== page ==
Curtiss-Wright’s thermal spray coating service options produce cost-effective and high-performing coating that protects components from heat, wear, corrosion, fatigue, and oxidation.
Thermal spray coating can repair damaged and worn components to original specifications.
Thermal Spray Coating Process
Powder particles (typically 20 to 120 microns) are heated to a molten or semi-molten state and are propelled at the substrate at high temperature and velocity.
The molten particles form a “splat” on the surface, which contracts as it cools to form a strong bond with the surface.
Subsequent splats build up in layers to generate the required thickness and density.
Thermal Spray Coating Applications
Gas turbine engines
Intake section (cold)
Compression section (cold)
Combustion section (hot)
Autoclave Mixing Blades
Compressor blades and vanes
Combustion flame tubes
Power turbine discs
Rings and seals
Balls and Seats
Thermal Spray Coating – Benefits
There are a number of benefits in using thermal spray technology over more traditional coating methods and these include:
Versatility – choice of coatings include metals, alloys, ceramics and carbides among others.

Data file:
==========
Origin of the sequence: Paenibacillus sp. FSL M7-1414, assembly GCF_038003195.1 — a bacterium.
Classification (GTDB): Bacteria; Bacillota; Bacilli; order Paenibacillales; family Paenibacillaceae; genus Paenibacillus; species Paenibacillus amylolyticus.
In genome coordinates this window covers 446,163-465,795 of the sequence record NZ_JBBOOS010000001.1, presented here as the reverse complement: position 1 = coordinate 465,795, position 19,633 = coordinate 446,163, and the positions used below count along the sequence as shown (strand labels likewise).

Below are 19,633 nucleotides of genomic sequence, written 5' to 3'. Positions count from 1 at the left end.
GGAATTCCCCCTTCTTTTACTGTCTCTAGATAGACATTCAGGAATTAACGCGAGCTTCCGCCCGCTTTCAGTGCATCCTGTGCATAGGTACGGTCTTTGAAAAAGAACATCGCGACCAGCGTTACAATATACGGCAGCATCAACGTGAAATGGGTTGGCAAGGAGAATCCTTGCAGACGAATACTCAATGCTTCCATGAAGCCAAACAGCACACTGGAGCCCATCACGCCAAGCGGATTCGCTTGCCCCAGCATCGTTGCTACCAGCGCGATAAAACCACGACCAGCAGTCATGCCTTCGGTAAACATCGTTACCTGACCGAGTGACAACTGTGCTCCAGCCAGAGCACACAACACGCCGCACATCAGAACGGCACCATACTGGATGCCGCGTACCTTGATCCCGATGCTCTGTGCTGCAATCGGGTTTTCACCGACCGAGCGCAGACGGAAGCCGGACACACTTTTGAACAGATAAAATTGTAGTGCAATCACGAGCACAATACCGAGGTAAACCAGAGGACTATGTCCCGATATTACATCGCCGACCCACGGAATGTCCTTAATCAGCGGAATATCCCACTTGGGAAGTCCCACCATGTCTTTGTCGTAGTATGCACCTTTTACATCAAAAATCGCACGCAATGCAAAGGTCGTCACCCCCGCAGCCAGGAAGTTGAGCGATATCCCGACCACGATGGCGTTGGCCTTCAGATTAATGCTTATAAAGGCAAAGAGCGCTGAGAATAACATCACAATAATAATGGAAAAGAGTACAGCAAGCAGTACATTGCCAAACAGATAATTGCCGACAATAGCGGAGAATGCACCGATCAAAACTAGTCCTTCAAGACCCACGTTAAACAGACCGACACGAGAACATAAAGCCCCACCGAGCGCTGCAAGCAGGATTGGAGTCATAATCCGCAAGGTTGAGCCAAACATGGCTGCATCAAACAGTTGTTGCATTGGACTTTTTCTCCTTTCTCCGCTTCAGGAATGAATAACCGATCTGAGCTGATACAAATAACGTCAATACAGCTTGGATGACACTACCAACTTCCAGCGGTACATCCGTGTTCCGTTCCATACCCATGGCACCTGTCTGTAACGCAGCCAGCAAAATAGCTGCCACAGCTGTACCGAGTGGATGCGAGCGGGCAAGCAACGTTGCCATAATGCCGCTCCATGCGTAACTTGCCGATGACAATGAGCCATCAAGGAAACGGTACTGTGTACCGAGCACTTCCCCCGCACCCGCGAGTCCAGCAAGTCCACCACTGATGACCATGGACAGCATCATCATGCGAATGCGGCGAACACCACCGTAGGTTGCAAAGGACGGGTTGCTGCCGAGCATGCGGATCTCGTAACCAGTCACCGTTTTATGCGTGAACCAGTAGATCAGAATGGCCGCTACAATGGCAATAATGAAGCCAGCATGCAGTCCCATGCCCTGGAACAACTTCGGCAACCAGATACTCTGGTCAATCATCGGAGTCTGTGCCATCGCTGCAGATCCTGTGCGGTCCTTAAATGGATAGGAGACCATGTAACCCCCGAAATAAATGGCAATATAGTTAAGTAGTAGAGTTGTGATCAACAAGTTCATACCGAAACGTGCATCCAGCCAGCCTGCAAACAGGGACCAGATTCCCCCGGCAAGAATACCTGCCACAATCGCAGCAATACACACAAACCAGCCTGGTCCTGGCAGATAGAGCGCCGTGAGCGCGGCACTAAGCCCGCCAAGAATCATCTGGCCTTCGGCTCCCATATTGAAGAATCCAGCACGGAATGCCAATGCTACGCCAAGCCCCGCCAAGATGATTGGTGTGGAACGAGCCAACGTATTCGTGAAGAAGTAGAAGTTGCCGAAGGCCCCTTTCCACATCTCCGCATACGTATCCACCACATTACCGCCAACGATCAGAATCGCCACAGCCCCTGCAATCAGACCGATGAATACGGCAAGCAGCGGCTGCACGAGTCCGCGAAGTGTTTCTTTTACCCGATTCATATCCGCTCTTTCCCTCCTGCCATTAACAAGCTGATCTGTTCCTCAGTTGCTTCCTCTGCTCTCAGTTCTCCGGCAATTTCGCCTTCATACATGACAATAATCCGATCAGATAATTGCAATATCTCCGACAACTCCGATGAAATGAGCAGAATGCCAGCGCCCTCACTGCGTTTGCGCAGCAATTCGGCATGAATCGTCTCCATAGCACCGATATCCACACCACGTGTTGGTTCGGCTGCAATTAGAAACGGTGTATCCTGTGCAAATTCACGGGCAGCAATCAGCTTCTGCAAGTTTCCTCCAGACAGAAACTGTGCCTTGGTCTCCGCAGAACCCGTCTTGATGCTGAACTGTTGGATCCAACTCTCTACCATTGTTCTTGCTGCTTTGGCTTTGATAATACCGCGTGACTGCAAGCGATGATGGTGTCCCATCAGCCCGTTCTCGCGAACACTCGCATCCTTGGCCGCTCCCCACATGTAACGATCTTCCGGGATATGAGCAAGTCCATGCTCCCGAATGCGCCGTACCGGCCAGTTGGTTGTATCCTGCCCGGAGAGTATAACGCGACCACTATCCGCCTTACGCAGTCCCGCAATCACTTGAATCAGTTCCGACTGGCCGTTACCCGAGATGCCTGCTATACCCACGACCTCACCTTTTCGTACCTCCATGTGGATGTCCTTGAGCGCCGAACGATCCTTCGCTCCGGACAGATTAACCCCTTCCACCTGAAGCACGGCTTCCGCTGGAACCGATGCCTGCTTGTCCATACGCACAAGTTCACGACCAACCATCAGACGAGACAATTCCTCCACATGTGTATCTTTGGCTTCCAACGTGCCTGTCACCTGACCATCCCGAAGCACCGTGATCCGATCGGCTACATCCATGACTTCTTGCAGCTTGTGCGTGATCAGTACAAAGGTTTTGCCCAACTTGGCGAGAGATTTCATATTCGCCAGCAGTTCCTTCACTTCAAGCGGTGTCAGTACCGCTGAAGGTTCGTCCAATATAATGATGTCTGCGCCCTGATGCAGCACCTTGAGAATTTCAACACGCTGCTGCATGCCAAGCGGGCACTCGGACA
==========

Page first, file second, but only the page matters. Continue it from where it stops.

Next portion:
Protection – against wear, corrosion, fatigue, oxidation and high temperatures depending on the coating used in the process.
Temperature Control – bulk substrate to 200°C or less avoiding any detrimental effects of heat on the substrate material properties.
Thickness Control – processes are easily controlled and can be used to restore the dimensions of a worn part or incorrectly machined component.
Robotic Animation – Complex shapes can be coated as the robotic automation allows for uniform coating of multifaceted parts.
Bond Strength – excellent bond strength which can withstand extreme mechanical loads and severe wear situations.
Thermal Spray Coating – Types
Combustion Wire Thermal Spray
HVOF – High-Velocity Oxygen Fuel
Arc Spraying – Electric Arc Wire
Combustion Powder Thermal Spray
Spray and Fuse
Thermal Spray Coating – CWST Expertise
Thermal Barrier Coatings can maximize turbine efficiency by allowing higher firing temperatures while reducing component thermal fatigue, warpage, oxidation and cracking. The combination of ceramic and super alloy constituents in GPX Thermal Barrier Coatings reflects heat back into the combustion gas path and insulates parts, effectively lowering their surface temperatures.
Wear due to vibration, friction, thermal gradients and pressure shortens the life of turbomachinery components. And if left unchecked, can cause expensive unscheduled outages. Coating that controls wear can prolong the life of critical turbomachinery parts by as much as 10 times. Anywhere metal touches metal is a candidate for Wear Control coatings.